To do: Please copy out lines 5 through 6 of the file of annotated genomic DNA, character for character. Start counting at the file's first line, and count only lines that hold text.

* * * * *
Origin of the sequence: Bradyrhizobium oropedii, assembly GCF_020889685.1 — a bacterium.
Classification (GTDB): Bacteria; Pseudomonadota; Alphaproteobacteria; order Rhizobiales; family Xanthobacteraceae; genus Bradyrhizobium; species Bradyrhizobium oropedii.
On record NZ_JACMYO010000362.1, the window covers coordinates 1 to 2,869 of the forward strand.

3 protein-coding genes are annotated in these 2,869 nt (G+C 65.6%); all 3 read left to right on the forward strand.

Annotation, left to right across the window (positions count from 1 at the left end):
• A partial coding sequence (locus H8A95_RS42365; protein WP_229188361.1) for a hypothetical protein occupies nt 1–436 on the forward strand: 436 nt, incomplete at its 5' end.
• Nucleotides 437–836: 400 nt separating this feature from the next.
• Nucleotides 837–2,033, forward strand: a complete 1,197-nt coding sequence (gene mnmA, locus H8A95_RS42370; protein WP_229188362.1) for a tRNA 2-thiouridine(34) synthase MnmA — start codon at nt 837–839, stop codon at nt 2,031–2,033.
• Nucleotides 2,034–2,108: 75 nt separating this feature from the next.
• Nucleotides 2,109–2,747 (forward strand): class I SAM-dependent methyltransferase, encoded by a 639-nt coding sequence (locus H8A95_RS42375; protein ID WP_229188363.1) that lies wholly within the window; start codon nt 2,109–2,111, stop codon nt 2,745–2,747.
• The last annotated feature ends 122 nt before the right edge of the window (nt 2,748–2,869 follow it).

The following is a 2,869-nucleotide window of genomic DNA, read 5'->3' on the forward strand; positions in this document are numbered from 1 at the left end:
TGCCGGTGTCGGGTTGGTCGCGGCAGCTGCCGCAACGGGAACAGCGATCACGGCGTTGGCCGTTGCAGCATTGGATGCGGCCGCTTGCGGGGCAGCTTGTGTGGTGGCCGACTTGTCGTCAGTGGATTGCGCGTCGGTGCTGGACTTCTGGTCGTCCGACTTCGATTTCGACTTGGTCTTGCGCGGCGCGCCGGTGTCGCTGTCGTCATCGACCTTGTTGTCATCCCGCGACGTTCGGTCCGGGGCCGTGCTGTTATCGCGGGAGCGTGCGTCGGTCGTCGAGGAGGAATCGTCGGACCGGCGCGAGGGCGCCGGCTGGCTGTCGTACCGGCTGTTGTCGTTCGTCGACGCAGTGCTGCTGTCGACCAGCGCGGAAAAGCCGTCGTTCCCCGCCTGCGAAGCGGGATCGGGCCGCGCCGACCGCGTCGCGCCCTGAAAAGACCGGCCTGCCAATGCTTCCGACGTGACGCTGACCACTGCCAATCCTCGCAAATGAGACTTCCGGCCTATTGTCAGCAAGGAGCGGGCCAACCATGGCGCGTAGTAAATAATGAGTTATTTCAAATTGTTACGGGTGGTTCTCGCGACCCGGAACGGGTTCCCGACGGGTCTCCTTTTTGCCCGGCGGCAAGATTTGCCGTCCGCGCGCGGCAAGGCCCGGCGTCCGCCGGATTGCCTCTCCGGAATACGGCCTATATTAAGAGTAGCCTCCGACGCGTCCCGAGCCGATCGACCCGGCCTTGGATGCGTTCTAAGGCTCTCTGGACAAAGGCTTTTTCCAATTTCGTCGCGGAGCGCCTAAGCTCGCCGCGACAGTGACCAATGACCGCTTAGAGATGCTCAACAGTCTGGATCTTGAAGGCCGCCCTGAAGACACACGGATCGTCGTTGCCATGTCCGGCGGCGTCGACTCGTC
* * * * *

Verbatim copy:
Annotation, left to right across the window (positions count from 1 at the left end):
• A partial coding sequence (locus H8A95_RS42365; protein WP_229188361.1) for a hypothetical protein occupies nt 1–436 on the forward strand: 436 nt, incomplete at its 5' end.